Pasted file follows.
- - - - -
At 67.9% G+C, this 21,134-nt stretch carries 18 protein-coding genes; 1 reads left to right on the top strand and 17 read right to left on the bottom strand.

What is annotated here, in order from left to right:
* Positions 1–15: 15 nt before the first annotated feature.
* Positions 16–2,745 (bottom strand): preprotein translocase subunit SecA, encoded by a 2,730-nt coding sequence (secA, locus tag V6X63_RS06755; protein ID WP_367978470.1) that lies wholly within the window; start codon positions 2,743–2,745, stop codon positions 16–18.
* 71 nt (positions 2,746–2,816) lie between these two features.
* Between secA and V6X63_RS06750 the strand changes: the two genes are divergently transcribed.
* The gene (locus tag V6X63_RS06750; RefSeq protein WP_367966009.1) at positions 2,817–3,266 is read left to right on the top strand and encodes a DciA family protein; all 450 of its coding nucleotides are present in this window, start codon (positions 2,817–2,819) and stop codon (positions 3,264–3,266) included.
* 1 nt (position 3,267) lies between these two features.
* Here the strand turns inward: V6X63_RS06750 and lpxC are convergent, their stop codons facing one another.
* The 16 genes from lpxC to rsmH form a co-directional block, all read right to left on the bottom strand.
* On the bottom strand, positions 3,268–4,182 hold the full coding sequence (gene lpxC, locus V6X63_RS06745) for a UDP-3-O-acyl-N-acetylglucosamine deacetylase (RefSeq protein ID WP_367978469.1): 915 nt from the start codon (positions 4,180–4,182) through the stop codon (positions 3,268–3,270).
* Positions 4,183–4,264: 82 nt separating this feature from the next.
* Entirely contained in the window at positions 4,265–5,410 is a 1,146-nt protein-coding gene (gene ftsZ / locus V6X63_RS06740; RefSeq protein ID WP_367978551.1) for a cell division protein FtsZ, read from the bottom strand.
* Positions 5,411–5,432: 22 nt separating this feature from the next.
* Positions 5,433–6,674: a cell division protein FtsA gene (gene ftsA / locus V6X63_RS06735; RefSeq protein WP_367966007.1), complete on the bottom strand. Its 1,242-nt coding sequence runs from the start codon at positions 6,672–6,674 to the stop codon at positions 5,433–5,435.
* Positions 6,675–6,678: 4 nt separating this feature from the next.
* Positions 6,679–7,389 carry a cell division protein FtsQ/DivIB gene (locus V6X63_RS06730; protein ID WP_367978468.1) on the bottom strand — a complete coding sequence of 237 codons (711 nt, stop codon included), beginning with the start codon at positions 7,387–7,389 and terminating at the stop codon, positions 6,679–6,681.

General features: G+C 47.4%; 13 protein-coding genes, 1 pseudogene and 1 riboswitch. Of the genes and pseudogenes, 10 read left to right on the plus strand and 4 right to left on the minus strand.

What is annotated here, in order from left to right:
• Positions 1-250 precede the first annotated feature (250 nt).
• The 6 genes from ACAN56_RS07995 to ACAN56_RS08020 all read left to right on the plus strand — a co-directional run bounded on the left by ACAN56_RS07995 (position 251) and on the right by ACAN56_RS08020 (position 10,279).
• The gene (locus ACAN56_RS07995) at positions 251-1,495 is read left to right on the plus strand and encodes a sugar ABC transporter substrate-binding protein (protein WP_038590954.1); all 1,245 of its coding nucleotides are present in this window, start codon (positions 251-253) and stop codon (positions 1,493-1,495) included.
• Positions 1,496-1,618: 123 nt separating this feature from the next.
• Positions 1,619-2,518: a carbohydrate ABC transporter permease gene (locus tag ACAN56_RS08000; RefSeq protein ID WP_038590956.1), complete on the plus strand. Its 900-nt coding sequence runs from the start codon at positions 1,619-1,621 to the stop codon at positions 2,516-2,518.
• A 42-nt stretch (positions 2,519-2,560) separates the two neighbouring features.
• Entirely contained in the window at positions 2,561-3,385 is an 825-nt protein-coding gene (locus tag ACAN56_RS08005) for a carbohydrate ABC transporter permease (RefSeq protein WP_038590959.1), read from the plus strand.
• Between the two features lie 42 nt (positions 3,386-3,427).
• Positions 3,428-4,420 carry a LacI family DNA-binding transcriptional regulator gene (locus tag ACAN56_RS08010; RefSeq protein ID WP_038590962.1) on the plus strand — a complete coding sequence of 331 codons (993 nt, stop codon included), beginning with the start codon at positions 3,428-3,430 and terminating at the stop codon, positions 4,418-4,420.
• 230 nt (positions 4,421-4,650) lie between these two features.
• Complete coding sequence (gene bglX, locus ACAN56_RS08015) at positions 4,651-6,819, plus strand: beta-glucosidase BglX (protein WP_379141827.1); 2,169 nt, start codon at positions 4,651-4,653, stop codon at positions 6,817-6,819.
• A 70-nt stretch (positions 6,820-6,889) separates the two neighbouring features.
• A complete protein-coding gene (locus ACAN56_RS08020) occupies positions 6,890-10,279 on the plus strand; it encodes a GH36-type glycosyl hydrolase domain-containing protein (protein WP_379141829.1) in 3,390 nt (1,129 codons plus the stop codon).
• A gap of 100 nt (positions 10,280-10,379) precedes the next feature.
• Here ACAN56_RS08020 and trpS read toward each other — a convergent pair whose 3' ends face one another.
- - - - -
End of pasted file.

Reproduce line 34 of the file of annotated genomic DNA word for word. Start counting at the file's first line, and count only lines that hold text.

• Here ACAN56_RS08020 and trpS read toward each other — a convergent pair whose 3' ends face one another.